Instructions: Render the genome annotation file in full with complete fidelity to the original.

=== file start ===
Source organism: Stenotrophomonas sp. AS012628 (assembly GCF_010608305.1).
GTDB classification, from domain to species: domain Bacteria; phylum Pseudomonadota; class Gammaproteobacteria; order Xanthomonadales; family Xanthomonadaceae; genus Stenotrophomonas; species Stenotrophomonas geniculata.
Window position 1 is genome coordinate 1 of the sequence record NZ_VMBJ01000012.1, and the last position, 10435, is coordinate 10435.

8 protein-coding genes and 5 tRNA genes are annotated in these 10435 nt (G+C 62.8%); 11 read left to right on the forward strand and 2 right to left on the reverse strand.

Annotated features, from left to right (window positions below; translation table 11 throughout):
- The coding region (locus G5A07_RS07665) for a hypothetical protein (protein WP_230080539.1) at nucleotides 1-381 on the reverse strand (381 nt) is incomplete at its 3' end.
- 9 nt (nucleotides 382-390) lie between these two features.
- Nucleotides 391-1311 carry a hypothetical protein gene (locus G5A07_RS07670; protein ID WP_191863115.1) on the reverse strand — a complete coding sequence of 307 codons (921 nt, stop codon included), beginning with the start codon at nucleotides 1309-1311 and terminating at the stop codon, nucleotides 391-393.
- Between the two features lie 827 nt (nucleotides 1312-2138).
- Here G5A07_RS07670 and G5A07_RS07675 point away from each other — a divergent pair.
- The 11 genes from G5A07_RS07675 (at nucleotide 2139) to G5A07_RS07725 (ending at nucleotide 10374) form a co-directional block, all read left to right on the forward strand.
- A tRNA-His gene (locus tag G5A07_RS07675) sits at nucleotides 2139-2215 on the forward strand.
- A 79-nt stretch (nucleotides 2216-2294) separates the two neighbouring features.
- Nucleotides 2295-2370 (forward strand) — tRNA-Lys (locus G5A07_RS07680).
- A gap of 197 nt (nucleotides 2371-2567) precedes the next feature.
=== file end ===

Source organism: Stenotrophomonas sp. AS012628 (assembly GCF_010608305.1).
GTDB classification, from domain to species: domain Bacteria; phylum Pseudomonadota; class Gammaproteobacteria; order Xanthomonadales; family Xanthomonadaceae; genus Stenotrophomonas; species Stenotrophomonas geniculata.
Window position 1 is genome coordinate 1 of the sequence record NZ_VMBJ01000012.1, and the last position, 10435, is coordinate 10435.

8 protein-coding genes and 5 tRNA genes are annotated in these 10435 nt (G+C 62.8%); 11 read left to right on the forward strand and 2 right to left on the reverse strand.

Annotated features, from left to right (window positions below; translation table 11 throughout):
- The coding region (locus G5A07_RS07665) for a hypothetical protein (protein WP_230080539.1) at nucleotides 1-381 on the reverse strand (381 nt) is incomplete at its 3' end.
- 9 nt (nucleotides 382-390) lie between these two features.
- Nucleotides 391-1311 carry a hypothetical protein gene (locus G5A07_RS07670; protein ID WP_191863115.1) on the reverse strand — a complete coding sequence of 307 codons (921 nt, stop codon included), beginning with the start codon at nucleotides 1309-1311 and terminating at the stop codon, nucleotides 391-393.
- Between the two features lie 827 nt (nucleotides 1312-2138).
- Here G5A07_RS07670 and G5A07_RS07675 point away from each other — a divergent pair.
- The 11 genes from G5A07_RS07675 (at nucleotide 2139) to G5A07_RS07725 (ending at nucleotide 10374) form a co-directional block, all read left to right on the forward strand.
- A tRNA-His gene (locus tag G5A07_RS07675) sits at nucleotides 2139-2215 on the forward strand.
- A 79-nt stretch (nucleotides 2216-2294) separates the two neighbouring features.
- Nucleotides 2295-2370 (forward strand) — tRNA-Lys (locus G5A07_RS07680).
- A gap of 197 nt (nucleotides 2371-2567) precedes the next feature.